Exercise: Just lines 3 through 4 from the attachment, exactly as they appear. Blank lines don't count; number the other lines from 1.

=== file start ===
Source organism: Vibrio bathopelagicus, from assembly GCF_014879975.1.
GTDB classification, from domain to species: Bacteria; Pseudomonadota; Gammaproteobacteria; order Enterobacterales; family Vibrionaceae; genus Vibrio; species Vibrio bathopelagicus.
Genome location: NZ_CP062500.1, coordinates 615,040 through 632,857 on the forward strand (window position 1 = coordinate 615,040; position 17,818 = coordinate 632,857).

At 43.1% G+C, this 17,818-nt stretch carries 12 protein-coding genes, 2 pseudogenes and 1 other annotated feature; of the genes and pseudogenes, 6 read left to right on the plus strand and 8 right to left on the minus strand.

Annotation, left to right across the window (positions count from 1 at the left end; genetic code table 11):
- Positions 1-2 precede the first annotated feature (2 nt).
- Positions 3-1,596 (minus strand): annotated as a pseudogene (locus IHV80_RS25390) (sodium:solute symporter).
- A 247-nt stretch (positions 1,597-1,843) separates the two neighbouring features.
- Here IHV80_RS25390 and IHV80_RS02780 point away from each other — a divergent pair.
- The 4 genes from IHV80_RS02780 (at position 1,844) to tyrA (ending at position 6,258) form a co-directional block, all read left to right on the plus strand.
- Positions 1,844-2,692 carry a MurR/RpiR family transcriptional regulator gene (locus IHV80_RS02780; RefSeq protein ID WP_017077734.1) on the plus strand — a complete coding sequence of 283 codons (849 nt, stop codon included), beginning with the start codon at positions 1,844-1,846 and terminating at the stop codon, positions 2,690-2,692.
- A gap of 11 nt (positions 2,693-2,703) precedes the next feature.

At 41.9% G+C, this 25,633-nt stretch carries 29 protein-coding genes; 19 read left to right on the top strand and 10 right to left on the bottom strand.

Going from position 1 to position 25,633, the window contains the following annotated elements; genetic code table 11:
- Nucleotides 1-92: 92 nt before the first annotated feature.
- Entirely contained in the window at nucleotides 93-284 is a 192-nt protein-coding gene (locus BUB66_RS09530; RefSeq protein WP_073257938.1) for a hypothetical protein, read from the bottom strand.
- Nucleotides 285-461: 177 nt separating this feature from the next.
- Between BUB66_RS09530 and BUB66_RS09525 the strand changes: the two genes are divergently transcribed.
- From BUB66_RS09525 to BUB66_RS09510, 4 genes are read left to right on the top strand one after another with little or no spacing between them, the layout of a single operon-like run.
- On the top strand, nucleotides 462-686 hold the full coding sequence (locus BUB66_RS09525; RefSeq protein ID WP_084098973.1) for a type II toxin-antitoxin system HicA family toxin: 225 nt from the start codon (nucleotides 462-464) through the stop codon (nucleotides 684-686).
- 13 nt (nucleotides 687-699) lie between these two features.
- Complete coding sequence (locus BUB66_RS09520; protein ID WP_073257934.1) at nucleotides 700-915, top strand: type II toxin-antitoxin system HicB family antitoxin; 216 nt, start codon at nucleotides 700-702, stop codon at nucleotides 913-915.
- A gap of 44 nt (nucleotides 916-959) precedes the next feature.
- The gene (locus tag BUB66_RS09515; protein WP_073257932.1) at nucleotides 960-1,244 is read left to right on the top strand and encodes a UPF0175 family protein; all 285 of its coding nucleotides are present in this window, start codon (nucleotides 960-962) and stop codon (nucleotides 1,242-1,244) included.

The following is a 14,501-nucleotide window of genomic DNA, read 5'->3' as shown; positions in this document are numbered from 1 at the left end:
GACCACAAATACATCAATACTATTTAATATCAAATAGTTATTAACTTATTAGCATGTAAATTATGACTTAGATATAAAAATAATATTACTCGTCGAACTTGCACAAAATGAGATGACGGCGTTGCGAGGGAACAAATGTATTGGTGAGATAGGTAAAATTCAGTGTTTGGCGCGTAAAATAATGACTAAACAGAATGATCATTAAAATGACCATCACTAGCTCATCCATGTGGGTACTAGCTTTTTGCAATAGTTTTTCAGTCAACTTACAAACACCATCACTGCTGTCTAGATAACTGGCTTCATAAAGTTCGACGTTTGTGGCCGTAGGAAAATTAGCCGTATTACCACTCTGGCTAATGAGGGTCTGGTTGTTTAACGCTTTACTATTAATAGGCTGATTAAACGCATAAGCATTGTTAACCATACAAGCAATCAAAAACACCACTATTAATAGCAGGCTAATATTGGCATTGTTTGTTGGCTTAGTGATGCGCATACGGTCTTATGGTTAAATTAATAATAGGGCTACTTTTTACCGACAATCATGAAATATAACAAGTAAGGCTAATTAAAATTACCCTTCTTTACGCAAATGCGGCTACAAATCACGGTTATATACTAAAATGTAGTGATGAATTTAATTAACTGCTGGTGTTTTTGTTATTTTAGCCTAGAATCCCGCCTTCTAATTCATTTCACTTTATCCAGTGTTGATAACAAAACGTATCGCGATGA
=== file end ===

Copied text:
Genome location: NZ_CP062500.1, coordinates 615,040 through 632,857 on the forward strand (window position 1 = coordinate 615,040; position 17,818 = coordinate 632,857).

At 43.1% G+C, this 17,818-nt stretch carries 12 protein-coding genes, 2 pseudogenes and 1 other annotated feature; of the genes and pseudogenes, 6 read left to right on the plus strand and 8 right to left on the minus strand.